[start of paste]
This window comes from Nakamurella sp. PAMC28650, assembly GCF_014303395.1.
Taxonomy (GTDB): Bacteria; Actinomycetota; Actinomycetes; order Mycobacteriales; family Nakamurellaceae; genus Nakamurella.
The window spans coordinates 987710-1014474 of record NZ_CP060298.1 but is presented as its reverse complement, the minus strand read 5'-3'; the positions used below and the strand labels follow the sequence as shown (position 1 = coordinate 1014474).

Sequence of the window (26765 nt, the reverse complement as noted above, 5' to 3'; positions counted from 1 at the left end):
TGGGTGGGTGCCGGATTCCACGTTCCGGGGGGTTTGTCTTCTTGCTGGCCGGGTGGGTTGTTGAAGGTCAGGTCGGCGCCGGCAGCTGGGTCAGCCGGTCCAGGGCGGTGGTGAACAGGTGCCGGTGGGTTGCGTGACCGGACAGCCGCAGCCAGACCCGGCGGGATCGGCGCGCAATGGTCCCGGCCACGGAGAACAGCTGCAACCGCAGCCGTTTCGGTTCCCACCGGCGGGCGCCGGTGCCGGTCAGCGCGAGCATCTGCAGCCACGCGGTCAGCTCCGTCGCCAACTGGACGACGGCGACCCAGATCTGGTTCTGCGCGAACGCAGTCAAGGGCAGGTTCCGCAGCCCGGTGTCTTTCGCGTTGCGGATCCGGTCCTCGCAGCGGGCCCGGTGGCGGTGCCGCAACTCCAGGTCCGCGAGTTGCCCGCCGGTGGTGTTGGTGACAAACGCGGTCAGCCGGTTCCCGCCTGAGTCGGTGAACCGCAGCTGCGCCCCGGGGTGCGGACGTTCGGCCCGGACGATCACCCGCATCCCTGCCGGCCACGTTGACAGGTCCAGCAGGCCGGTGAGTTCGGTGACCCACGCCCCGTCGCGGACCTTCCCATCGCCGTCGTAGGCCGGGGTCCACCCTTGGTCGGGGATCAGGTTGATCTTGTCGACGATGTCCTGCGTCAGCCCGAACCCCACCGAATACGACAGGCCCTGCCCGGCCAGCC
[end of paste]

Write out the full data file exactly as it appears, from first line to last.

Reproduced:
This window comes from Nakamurella sp. PAMC28650, assembly GCF_014303395.1.
Taxonomy (GTDB): Bacteria; Actinomycetota; Actinomycetes; order Mycobacteriales; family Nakamurellaceae; genus Nakamurella.
The window spans coordinates 987710-1014474 of record NZ_CP060298.1 but is presented as its reverse complement, the minus strand read 5'-3'; the positions used below and the strand labels follow the sequence as shown (position 1 = coordinate 1014474).

Sequence of the window (26765 nt, the reverse complement as noted above, 5' to 3'; positions counted from 1 at the left end):
TGGGTGGGTGCCGGATTCCACGTTCCGGGGGGTTTGTCTTCTTGCTGGCCGGGTGGGTTGTTGAAGGTCAGGTCGGCGCCGGCAGCTGGGTCAGCCGGTCCAGGGCGGTGGTGAACAGGTGCCGGTGGGTTGCGTGACCGGACAGCCGCAGCCAGACCCGGCGGGATCGGCGCGCAATGGTCCCGGCCACGGAGAACAGCTGCAACCGCAGCCGTTTCGGTTCCCACCGGCGGGCGCCGGTGCCGGTCAGCGCGAGCATCTGCAGCCACGCGGTCAGCTCCGTCGCCAACTGGACGACGGCGACCCAGATCTGGTTCTGCGCGAACGCAGTCAAGGGCAGGTTCCGCAGCCCGGTGTCTTTCGCGTTGCGGATCCGGTCCTCGCAGCGGGCCCGGTGGCGGTGCCGCAACTCCAGGTCCGCGAGTTGCCCGCCGGTGGTGTTGGTGACAAACGCGGTCAGCCGGTTCCCGCCTGAGTCGGTGAACCGCAGCTGCGCCCCGGGGTGCGGACGTTCGGCCCGGACGATCACCCGCATCCCTGCCGGCCACGTTGACAGGTCCAGCAGGCCGGTGAGTTCGGTGACCCACGCCCCGTCGCGGACCTTCCCATCGCCGTCGTAGGCCGGGGTCCACCCTTGGTCGGGGATCAGGTTGATCTTGTCGACGATGTCCTGCGTCAGCCCGAACCCCACCGAATACGACAGGCCCTGCCCGGCCAGCC